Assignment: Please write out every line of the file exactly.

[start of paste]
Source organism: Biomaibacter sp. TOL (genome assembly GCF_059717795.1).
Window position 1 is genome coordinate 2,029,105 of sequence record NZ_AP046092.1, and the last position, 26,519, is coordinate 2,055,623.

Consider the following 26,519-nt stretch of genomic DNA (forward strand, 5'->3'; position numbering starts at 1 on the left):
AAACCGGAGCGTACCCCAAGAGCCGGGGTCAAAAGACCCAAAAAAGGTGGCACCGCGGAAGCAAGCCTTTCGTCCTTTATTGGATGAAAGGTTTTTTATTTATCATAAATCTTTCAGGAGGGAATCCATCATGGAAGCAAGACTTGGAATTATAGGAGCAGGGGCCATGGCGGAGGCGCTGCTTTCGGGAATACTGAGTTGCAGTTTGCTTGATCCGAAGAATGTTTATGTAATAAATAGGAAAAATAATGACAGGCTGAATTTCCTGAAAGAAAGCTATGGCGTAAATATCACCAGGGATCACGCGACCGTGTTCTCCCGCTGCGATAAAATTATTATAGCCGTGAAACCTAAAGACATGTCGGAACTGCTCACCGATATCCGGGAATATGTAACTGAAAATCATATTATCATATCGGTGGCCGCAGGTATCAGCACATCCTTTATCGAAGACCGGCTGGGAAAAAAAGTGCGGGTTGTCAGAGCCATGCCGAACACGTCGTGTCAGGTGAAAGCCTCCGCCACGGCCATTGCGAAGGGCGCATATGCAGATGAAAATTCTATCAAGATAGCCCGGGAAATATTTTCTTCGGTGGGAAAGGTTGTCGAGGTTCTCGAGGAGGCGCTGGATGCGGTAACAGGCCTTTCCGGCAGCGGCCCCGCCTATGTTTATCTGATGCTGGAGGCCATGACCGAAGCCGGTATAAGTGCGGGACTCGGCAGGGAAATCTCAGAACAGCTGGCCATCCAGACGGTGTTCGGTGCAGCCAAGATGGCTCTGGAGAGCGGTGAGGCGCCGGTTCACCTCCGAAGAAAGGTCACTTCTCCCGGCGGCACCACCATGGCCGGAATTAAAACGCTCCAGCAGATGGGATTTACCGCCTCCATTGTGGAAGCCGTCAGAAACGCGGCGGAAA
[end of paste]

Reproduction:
Source organism: Biomaibacter sp. TOL (genome assembly GCF_059717795.1).
Window position 1 is genome coordinate 2,029,105 of sequence record NZ_AP046092.1, and the last position, 26,519, is coordinate 2,055,623.

Consider the following 26,519-nt stretch of genomic DNA (forward strand, 5'->3'; position numbering starts at 1 on the left):
AAACCGGAGCGTACCCCAAGAGCCGGGGTCAAAAGACCCAAAAAAGGTGGCACCGCGGAAGCAAGCCTTTCGTCCTTTATTGGATGAAAGGTTTTTTATTTATCATAAATCTTTCAGGAGGGAATCCATCATGGAAGCAAGACTTGGAATTATAGGAGCAGGGGCCATGGCGGAGGCGCTGCTTTCGGGAATACTGAGTTGCAGTTTGCTTGATCCGAAGAATGTTTATGTAATAAATAGGAAAAATAATGACAGGCTGAATTTCCTGAAAGAAAGCTATGGCGTAAATATCACCAGGGATCACGCGACCGTGTTCTCCCGCTGCGATAAAATTATTATAGCCGTGAAACCTAAAGACATGTCGGAACTGCTCACCGATATCCGGGAATATGTAACTGAAAATCATATTATCATATCGGTGGCCGCAGGTATCAGCACATCCTTTATCGAAGACCGGCTGGGAAAAAAAGTGCGGGTTGTCAGAGCCATGCCGAACACGTCGTGTCAGGTGAAAGCCTCCGCCACGGCCATTGCGAAGGGCGCATATGCAGATGAAAATTCTATCAAGATAGCCCGGGAAATATTTTCTTCGGTGGGAAAGGTTGTCGAGGTTCTCGAGGAGGCGCTGGATGCGGTAACAGGCCTTTCCGGCAGCGGCCCCGCCTATGTTTATCTGATGCTGGAGGCCATGACCGAAGCCGGTATAAGTGCGGGACTCGGCAGGGAAATCTCAGAACAGCTGGCCATCCAGACGGTGTTCGGTGCAGCCAAGATGGCTCTGGAGAGCGGTGAGGCGCCGGTTCACCTCCGAAGAAAGGTCACTTCTCCCGGCGGCACCACCATGGCCGGAATTAAAACGCTCCAGCAGATGGGATTTACCGCCTCCATTGTGGAAGCCGTCAGAAACGCGGCGGAAA